Cries of ‘Yorkshire, Yorkshire’ from 20-deep crowds greeted the world’’s top cyclists as they entered Sheffield.
So many people had gathered in the normally peaceful village of High Bradfield, choking the rural route, that police had to warn them to stand back or the race could stop.
Organisers estimated more than 30,000 race-goers – some who had been camping by the side of the road from 7.30am, others painted with polka dots and wearing berets ‑ were in place by lunchtime, several hours before the race arrived.
Mexican waves and cheering built to a crescendo before the first riders emerged over the hill – while later some fans in just their underwear chased the stragglers.
Di Lee, of Crookes, said: “It was fantastic for Yorkshire – it’s given the whole world a picture of our county.”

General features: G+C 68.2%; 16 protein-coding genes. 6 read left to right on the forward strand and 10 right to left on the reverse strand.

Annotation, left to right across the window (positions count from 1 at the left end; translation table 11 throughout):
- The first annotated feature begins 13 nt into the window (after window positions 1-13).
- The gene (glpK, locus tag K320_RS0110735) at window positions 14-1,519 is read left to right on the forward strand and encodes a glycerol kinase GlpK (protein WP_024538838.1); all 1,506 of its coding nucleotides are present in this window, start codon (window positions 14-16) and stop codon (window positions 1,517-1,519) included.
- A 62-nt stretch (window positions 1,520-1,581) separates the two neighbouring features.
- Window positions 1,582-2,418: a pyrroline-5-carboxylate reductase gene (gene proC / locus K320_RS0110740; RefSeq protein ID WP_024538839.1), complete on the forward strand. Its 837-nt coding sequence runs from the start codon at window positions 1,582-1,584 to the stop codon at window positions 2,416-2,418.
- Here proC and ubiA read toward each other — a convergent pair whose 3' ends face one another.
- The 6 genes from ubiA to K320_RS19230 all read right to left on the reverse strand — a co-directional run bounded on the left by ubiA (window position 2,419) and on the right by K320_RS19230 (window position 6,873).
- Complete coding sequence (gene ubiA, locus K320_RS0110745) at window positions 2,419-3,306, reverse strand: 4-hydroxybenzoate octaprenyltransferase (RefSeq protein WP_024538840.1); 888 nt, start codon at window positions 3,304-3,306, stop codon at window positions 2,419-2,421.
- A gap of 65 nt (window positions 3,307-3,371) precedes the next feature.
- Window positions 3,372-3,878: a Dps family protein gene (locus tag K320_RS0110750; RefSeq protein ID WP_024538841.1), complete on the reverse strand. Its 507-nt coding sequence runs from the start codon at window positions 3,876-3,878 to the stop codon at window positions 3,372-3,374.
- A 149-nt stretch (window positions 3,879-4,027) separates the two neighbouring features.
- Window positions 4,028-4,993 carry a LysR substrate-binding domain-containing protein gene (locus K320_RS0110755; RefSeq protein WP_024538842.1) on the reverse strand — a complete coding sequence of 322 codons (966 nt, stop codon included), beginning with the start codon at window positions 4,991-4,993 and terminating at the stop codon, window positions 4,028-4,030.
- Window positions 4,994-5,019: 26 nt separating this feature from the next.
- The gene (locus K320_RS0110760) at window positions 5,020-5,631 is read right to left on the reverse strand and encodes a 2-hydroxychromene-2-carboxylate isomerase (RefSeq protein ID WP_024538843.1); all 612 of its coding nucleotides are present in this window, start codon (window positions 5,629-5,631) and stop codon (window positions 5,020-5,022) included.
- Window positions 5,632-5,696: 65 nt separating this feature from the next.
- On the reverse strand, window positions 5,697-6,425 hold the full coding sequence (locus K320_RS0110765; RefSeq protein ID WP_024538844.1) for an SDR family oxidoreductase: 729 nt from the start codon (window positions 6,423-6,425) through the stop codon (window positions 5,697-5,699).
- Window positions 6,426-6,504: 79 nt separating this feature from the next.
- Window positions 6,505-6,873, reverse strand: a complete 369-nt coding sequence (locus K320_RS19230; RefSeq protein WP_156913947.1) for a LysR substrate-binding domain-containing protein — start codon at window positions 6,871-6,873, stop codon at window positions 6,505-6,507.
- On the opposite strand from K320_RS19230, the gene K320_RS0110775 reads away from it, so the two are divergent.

The 65-year-old said: “I’m not a cycling fan, but when its something like this you have to be there. I can’t believe how fast it went. I wouldn’t have missed it for the world.”
Cycling superfan Andrew Ulyett, of Chesterfield, said: “I have watched it on television for 25 years, it definitely lived up to my expectations.
“The wait was worth it – and I was there since 7.30am.
“It’s the best thing to happen here for a long time.”
Cathy Degney and Bob Sievewri, of Rotherham, watched Stage One in Leeds on Saturday – and said their Sheffield experience was even more ‘intense’.
Cathy said: “This is on a different scale to anything I have seen.”
Catherine Harvey, of Meersbrook, said: “As an advert for Yorkshire it couldn’t have been any better.”
And Bradfield’s moment in the spotlight was a major boost for businesses.
Some stalls at the Steel Stage spectator hub sold out within hours, while the Old Schoolrooms café in Low Bradfield said it sold 1,500 burgers and three whole pigs in a hog roast.